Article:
Java Enum and Android IntDef/StringDef annotation

When we want a variable x to have values from some predefined constants then what can we do. We can declare the constant variables and set x from these constants. Lets assume x is currentDay and it can have any value from sunday to friday. We can code like this in java using integer constants.

public class Main {

    public static final int SUNDAY = 0;
    public static final int MONDAY = 1;
    public static final int TUESDAY = 2;
    public static final int WEDNESDAY = 3;
    public static final int THURSDAY = 4;
    public static final int FRIDAY = 5;
    public static final int SATURDAY = 6;

    private int currentDay = SUNDAY;

    public static void main(String[] args) {
        // TODO Auto-generated method stub
        Main obj = new Main();
        obj.setCurrentDay(WEDNESDAY);

        int today = obj.getCurrentDay();

        switch (today) {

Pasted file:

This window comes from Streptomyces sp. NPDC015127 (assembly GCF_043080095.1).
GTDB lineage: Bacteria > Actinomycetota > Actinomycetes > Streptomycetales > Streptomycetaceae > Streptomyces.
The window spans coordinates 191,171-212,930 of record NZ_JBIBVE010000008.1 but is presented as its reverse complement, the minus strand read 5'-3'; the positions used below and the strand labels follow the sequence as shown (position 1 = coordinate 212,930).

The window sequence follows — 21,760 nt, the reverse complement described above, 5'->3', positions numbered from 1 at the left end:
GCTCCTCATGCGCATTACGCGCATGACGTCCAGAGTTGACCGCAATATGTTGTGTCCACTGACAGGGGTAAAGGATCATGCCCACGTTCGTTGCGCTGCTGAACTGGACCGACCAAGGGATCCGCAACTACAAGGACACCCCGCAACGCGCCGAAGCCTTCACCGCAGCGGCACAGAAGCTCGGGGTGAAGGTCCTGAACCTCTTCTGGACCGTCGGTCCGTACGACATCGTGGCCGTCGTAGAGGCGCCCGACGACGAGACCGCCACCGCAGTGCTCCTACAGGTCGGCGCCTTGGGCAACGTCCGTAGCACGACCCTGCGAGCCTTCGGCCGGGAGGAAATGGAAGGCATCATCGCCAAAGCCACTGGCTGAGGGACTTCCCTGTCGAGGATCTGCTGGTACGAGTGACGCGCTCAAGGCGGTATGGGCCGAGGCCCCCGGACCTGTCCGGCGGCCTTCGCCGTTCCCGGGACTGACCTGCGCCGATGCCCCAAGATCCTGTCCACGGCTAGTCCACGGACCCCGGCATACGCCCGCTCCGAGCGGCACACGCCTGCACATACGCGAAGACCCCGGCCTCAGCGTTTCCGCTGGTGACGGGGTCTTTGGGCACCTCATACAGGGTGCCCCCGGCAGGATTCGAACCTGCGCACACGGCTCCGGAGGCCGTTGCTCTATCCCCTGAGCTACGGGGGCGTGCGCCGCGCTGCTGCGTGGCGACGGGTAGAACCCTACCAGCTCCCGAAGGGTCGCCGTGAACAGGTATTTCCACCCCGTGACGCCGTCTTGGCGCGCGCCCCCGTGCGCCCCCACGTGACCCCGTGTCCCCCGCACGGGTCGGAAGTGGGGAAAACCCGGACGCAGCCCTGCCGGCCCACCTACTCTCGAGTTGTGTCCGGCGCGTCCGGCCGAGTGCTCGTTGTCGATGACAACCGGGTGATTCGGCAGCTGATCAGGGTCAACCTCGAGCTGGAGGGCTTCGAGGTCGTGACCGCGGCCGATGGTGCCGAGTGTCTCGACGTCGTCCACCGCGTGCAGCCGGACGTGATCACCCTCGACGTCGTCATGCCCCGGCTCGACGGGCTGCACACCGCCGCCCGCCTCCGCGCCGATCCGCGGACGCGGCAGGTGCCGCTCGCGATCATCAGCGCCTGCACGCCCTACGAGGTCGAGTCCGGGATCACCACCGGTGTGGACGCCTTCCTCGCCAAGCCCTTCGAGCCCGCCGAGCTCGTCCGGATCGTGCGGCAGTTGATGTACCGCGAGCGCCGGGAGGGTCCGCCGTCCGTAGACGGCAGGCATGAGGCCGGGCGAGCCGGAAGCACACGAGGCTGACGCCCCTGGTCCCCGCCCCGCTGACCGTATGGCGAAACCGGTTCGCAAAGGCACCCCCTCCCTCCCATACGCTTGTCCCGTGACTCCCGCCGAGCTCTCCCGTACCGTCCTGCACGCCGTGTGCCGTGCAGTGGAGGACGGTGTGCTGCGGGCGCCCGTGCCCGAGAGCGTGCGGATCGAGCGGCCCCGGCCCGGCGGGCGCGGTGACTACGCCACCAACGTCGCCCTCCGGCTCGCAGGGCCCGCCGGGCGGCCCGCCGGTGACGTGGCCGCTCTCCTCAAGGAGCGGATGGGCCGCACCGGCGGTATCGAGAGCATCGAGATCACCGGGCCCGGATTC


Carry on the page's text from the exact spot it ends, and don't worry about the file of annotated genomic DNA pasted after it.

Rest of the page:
case SUNDAY:
            System.out.println("Today is SUNDAY");
            break;
        case MONDAY:
            System.out.println("Today is MONDAY");
            break;
        case TUESDAY:
            System.out.println("Today is TUESDAY");
            break;
        case WEDNESDAY:
            System.out.println("Today is WEDNESDAY");
            break;
        case THURSDAY:
            System.out.println("Today is THURSDAY");
            break;
        case FRIDAY:
            System.out.println("Today is FRIDAY");
            break;
        case SATURDAY:
            System.out.println("Today is SATURDAY");
            break;

        default:
            break;
        }
    }

    public void setCurrentDay(int currentDay) {
        this.currentDay = currentDay;
    }

    public int getCurrentDay() {
        return currentDay;
    }

}

Problem with this code is I can set any integer value to currentDay.

obj.setCurrentDay(100);